First river class ferry in service on Parramatta River

THE first of the controversial new ‘ugly duckling’ River Class ferries has entered service in wet conditions on the Parramatta River.

It is the first in a production line of 10 new River Class vessels and is named after NSW author Ruby Langford Ginibi.
The new ferry is now in passenger service after it was given the green light to operate during the day.

Minister for Transport and Roads Rob Stokes said the new River Class ferries were designed for conditions along the Parramatta River, but will also serve customers right across the ferry network.

“The new ferries have already completed many hours of successful day time operation during water trials and have passed the strictest of safety standards to get to this point, and it is great to now have the first vessel in service,” Mr Stokes said.

“Birdon employed 54 people working on the project locally at Port Macquarie, with Australian suppliers benefiting from 70% per cent of the total program of work. All of the design work was also undertaken right here in Australia.

“Customers are already benefiting from the new ferries’ floor to ceiling windows, level boarding access, audible and visual announcements, hearing loops, priority seating for the elderly and mobility impaired customers and wheelchair facilities.”

Until the new River Class ferries are available for night time operations, existing fleet will continue to be used to ensure continuity of services for customers.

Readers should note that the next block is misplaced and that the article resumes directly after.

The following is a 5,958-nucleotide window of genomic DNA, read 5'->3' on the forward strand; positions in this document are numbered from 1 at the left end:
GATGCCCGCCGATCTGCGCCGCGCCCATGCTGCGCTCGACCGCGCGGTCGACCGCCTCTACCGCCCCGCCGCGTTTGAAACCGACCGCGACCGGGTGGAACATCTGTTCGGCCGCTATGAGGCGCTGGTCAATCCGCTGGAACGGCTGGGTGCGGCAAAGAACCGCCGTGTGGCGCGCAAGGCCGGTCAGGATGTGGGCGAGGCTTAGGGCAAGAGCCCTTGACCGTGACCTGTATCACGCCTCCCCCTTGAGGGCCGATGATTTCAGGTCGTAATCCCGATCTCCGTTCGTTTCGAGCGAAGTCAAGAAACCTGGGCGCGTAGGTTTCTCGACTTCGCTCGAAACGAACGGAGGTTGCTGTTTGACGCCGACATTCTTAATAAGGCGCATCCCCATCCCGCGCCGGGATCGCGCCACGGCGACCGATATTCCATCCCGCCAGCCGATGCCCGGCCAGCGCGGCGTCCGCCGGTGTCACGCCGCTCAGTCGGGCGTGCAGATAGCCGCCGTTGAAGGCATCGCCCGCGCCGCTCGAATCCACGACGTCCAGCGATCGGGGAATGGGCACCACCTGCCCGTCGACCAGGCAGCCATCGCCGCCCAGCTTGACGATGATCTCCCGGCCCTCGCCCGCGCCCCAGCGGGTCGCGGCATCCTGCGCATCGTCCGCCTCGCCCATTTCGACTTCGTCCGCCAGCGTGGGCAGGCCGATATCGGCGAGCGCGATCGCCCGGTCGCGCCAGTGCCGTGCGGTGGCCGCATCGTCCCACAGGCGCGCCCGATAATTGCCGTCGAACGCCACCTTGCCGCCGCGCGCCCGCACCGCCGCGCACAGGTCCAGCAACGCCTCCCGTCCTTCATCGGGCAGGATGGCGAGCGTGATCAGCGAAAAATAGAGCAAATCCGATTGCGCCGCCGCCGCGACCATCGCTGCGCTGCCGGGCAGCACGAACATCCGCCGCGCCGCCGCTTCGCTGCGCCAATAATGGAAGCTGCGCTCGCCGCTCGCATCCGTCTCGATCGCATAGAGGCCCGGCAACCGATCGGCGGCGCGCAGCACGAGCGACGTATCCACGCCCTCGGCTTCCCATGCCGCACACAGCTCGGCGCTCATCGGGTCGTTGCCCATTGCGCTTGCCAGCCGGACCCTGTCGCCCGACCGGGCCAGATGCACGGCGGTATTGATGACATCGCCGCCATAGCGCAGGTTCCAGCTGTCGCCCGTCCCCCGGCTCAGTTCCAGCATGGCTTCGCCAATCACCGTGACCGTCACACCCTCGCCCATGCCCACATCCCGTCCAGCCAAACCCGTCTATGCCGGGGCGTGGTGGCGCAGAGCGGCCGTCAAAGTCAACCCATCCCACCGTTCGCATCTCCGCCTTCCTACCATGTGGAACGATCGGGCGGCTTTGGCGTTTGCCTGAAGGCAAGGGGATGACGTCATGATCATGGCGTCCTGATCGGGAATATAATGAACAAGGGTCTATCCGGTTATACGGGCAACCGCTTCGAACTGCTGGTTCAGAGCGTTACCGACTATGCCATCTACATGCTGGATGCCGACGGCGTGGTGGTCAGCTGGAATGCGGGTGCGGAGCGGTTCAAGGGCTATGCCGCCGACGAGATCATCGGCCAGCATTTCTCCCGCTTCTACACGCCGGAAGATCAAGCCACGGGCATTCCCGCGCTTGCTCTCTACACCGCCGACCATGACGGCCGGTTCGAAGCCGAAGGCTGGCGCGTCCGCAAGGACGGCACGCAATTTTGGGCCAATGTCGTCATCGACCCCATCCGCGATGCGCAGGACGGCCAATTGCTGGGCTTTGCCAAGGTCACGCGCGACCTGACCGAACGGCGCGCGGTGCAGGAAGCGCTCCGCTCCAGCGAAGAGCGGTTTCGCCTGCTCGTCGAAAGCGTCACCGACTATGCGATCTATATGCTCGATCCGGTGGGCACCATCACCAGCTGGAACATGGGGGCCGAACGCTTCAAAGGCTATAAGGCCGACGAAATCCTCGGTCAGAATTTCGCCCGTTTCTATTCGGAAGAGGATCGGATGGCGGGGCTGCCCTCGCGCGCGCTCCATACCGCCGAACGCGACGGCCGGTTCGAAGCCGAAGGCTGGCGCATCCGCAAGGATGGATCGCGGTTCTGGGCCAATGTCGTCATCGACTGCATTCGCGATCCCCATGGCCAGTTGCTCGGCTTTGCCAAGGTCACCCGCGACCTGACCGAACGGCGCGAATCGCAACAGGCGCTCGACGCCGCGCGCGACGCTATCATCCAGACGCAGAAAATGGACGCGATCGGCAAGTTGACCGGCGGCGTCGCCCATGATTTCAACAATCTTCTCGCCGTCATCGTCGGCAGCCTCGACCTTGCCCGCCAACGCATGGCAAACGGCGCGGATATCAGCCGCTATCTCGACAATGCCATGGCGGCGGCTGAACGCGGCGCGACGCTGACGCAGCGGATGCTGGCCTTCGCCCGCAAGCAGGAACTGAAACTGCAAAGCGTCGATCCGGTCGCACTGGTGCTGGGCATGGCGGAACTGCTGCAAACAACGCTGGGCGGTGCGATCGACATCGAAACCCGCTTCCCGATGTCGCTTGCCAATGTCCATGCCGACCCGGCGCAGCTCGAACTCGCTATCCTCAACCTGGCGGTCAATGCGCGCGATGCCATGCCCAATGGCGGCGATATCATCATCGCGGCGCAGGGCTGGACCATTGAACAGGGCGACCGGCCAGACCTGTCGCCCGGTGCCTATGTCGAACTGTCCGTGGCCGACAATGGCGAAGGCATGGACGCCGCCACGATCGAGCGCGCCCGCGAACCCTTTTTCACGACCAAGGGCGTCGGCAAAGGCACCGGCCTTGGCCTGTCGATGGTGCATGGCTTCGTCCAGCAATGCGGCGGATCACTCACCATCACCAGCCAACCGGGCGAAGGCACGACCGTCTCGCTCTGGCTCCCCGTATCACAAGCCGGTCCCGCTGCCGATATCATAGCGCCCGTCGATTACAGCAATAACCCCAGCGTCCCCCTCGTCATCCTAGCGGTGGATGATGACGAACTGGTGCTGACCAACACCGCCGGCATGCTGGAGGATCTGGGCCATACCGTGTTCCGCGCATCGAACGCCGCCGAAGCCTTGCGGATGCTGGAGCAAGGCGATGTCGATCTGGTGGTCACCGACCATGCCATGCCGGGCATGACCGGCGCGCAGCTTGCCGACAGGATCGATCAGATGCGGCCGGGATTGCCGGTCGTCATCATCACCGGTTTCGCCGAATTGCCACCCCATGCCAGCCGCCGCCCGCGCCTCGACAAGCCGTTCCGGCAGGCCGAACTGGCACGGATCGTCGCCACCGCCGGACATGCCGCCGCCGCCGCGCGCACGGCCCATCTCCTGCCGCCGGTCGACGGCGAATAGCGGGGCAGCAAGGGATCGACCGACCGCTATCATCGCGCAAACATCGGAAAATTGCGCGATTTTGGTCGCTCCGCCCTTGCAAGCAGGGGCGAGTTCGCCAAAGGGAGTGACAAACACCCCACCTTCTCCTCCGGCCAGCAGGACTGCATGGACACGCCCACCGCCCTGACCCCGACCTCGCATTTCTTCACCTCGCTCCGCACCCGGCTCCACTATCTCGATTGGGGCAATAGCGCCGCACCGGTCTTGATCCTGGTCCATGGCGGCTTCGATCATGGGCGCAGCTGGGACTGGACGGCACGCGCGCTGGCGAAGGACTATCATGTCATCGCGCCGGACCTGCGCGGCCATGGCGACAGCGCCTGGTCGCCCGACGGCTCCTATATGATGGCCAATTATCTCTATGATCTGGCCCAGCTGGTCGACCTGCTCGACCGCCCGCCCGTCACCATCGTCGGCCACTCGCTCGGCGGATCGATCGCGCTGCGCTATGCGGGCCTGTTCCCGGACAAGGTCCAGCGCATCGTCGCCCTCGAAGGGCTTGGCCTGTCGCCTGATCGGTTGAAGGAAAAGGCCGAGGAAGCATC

The ferries have been the subject of widespread criticism along with the new Manly vessels because of their “ugly” exterior design and failure to maintain the traditional look of Sydney’s famous ferries.

Legendary steam ferries like South Steyne and North Head made Sydney ferries world famous in the golden years of Harbor travel when Manly was “Seven miles from Sydney, 1000 miles from Care”.

They were followed by the Freshwater class which maintained and enhanced the traditional ferry design including the famous Green and Gold livery.

The loss of the traditional ferries has been widely criticized as a major blow to tourism, particularly on the Manly run.

During the coming weeks and months, the rest of the new River fleet will progressively roll out for daytime operations, while work is undertaken to reduce the glare in the wheelhouse at night.

The remaining nine ferries are named after some of the state’s other leading authors, artists and athletes.

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